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Computer Issues Create Problems for Warning Sirens In Multiple States

Emergency Sirens in Washington State, Kansas, and Minnesota Affected

2 min read
Computer Issues Create Problems for Warning Sirens In Multiple States

June hasn't been a particularly good month for anyone depending on emergency sirens for warning them of impending trouble.

In early June, false volcano warnings sounded over 50 tsunami sirens in Clallam, Jefferson, Grays Harbor and Pacific counties were caused by a software programming error in a button used to test the sirens, a Peninsula Daily Newsstory reported. Apparently, instead of sending out a test message when pressed, it sent out a real warning of a volcanic eruption along the Pacific and Strait of Juan de Fuca coasts.

Then in mid June, tornado sirens were sounded 9 minutes late in Shawnee County, Kansas, television station KTKA news reported. Both human and computer error were originally faulted, but it turns out installation issues with the new tornado siren system were at fault as well. New software was installed after the incident to prevent it from happening again.

Then this week, 10 tornado warning sirens failed to sound in northwest Rochester, Minnesota as an EF-1 tornadocame through because software that was supposed to turn them on didn't work properly. According to this Post-Bulletinstory,

"The local computer system was upgraded about three weeks ago, but it had problems and crashed a few times, so the old software was reinstalled, he said. However, it failed to accept one file on Thursday evening - the one that controlled sirens for northwest Rochester, which was where the tornado hit."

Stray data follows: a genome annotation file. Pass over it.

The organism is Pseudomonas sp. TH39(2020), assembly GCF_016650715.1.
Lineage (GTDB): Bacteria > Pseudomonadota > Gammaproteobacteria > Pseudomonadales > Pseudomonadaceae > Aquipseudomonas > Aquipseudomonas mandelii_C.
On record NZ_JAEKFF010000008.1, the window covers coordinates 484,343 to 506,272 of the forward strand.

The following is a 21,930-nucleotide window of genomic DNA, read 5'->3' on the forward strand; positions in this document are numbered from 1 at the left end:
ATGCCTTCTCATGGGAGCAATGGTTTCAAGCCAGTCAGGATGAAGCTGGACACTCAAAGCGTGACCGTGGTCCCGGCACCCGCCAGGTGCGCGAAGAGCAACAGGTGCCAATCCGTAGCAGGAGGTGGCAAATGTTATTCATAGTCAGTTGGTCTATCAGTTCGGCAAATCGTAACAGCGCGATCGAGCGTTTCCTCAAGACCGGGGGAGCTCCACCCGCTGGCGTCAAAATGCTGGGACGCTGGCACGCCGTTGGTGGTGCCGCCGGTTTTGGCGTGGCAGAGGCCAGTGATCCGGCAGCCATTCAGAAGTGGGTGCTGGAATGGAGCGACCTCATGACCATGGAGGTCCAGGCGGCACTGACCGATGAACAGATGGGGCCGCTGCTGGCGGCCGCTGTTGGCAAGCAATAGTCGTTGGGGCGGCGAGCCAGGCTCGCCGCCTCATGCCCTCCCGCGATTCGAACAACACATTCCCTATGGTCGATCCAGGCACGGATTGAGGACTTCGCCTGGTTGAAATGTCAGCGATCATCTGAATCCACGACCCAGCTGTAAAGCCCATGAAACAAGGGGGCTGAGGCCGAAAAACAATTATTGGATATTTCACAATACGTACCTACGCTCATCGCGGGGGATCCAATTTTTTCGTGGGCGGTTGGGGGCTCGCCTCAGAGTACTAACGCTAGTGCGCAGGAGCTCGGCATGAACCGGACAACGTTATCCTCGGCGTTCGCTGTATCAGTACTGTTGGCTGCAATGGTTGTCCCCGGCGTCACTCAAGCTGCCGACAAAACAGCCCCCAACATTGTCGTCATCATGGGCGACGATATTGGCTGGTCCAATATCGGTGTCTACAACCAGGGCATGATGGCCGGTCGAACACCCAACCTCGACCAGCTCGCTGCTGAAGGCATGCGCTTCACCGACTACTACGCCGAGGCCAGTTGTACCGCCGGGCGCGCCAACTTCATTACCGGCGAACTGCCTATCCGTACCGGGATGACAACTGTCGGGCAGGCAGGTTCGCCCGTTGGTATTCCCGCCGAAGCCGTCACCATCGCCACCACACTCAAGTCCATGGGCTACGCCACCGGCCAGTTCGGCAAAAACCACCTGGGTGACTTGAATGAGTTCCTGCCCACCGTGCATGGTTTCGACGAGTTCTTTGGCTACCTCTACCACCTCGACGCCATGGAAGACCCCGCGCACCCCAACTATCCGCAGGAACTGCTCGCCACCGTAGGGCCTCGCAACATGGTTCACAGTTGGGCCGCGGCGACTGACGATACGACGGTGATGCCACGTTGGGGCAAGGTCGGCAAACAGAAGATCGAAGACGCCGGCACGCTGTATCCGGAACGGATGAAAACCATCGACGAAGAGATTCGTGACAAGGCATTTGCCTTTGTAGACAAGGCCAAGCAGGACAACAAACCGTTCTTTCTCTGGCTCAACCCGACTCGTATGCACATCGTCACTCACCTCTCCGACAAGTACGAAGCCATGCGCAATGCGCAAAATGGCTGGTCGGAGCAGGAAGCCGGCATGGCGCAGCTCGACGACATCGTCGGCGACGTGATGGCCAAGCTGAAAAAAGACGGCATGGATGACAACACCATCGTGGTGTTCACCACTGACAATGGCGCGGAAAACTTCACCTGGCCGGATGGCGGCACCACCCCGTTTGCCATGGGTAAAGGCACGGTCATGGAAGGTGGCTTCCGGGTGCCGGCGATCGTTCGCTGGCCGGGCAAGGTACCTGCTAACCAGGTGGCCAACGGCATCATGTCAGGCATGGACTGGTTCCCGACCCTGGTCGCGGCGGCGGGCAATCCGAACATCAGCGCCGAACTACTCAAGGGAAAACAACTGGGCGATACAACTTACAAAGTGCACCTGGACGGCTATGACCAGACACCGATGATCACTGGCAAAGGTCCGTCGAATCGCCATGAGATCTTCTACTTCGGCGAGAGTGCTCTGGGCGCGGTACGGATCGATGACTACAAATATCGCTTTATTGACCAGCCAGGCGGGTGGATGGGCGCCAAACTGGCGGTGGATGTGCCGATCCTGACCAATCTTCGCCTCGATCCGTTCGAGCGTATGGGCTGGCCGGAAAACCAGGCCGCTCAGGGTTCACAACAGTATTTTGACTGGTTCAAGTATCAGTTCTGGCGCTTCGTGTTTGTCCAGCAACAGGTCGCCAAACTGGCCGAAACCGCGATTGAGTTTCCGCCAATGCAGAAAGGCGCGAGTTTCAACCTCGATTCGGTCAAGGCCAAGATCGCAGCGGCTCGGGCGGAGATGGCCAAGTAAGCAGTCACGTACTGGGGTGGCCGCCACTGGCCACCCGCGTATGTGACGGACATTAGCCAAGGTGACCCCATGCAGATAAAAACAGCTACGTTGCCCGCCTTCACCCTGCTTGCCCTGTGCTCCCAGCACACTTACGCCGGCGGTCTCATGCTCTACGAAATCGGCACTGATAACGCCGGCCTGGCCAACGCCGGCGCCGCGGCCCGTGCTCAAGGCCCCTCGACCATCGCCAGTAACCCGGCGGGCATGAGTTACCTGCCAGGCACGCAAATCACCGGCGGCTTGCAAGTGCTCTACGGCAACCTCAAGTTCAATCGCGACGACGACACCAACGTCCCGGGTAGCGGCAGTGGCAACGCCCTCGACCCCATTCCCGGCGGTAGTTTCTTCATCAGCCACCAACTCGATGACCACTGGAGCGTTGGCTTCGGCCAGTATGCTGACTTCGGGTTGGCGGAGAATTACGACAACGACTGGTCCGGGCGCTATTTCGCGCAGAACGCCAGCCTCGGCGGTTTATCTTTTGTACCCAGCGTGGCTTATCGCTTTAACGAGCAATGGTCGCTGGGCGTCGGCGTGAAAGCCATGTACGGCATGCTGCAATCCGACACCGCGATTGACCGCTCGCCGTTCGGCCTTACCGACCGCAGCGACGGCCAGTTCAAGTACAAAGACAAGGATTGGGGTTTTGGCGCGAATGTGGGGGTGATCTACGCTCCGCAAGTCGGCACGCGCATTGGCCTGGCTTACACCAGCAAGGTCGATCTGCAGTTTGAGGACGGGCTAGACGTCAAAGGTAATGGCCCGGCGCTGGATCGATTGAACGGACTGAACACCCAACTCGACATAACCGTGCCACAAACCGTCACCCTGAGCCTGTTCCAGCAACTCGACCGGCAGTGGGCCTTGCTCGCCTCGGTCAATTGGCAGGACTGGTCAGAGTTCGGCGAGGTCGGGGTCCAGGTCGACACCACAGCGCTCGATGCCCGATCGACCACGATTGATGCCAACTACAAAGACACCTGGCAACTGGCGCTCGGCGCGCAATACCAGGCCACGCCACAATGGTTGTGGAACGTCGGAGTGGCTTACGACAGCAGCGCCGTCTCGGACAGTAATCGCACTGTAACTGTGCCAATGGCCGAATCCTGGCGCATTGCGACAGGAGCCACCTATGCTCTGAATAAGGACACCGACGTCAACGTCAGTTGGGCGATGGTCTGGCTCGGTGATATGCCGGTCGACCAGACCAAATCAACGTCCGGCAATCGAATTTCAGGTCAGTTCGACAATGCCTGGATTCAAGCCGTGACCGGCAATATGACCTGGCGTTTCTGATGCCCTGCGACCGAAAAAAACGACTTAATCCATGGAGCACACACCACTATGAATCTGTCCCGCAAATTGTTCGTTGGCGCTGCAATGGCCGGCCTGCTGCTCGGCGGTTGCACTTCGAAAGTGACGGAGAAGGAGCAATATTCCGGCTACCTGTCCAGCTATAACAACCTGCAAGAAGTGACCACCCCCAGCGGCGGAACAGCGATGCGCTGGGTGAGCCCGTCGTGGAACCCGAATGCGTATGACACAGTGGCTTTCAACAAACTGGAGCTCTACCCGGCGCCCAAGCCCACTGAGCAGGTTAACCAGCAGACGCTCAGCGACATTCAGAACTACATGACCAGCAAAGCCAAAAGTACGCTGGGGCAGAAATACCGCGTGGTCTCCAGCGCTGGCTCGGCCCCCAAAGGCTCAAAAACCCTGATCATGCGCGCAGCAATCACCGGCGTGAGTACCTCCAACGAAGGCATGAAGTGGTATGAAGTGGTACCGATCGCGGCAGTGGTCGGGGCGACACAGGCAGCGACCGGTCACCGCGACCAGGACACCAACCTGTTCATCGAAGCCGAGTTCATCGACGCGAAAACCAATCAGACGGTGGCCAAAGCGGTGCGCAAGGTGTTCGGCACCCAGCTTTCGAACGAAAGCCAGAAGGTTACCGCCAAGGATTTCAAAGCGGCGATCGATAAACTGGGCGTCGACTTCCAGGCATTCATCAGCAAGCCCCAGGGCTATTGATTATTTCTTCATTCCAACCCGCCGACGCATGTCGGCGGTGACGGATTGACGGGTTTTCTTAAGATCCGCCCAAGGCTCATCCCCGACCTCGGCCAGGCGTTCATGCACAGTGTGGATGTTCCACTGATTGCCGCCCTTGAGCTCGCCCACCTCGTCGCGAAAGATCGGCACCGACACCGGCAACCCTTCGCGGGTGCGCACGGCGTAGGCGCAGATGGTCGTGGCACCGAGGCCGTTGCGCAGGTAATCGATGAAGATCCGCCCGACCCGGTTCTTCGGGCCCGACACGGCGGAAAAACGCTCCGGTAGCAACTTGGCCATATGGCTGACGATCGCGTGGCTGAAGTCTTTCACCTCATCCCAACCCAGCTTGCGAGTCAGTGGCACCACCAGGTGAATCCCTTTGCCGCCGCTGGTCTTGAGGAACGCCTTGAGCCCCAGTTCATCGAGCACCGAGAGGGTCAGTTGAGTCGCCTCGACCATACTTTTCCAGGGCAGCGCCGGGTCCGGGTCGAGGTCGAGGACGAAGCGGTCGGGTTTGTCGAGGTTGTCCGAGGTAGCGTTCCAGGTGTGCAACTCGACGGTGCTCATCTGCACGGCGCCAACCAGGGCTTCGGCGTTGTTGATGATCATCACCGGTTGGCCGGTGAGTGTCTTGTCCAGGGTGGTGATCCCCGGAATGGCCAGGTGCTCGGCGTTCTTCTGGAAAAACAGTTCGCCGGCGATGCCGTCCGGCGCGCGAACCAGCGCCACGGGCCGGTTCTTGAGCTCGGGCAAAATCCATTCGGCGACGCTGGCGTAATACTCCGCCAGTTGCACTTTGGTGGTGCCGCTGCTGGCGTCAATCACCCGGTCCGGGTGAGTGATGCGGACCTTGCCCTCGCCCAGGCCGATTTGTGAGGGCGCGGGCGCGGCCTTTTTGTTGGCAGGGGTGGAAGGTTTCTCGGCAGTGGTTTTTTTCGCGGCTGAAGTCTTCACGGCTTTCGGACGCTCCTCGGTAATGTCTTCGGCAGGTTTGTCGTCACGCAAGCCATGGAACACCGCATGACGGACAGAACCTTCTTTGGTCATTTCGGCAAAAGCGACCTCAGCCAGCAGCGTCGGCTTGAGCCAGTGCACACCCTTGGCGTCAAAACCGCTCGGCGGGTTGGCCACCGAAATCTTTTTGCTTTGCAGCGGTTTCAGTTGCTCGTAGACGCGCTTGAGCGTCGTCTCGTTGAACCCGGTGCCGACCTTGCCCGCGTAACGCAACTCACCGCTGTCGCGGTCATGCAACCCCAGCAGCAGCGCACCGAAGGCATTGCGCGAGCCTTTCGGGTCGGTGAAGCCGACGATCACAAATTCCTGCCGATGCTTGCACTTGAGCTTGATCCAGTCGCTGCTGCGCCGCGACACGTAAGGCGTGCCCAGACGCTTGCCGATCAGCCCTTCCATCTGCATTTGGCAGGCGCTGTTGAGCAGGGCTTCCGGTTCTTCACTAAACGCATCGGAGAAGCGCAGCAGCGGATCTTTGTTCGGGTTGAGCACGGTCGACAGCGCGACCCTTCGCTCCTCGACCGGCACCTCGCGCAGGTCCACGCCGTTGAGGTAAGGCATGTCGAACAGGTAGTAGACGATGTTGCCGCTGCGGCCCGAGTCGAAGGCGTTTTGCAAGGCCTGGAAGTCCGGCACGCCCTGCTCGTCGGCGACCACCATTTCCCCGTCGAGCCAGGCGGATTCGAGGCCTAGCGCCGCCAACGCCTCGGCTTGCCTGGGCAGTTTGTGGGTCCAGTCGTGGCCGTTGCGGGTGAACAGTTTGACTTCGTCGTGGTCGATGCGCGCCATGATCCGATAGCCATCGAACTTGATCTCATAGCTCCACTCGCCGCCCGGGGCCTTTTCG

The software was fixed the next morning, but government emergency management officials said the computer company was still trying to figure out what went wrong.

Emergency management officials in Rochester also said that people should not depend on sirens alone for their storm warnings.

Good advice. However, other warning systems can have problems as well. Last year, I wrote about software problems with an emergency email/text message/phone warning notification system in Ft. Collins, Colorado - also coincidentally in June.

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Why Functional Programming Should Be the Future of Software Development

It’s hard to learn, but your code will produce fewer nasty surprises

11 min read
A plate of spaghetti made from code
Shira Inbar

You’d expectthe longest and most costly phase in the lifecycle of a software product to be the initial development of the system, when all those great features are first imagined and then created. In fact, the hardest part comes later, during the maintenance phase. That’s when programmers pay the price for the shortcuts they took during development.

So why did they take shortcuts? Maybe they didn’t realize that they were cutting any corners. Only when their code was deployed and exercised by a lot of users did its hidden flaws come to light. And maybe the developers were rushed. Time-to-market pressures would almost guarantee that their software will contain more bugs than it would otherwise.

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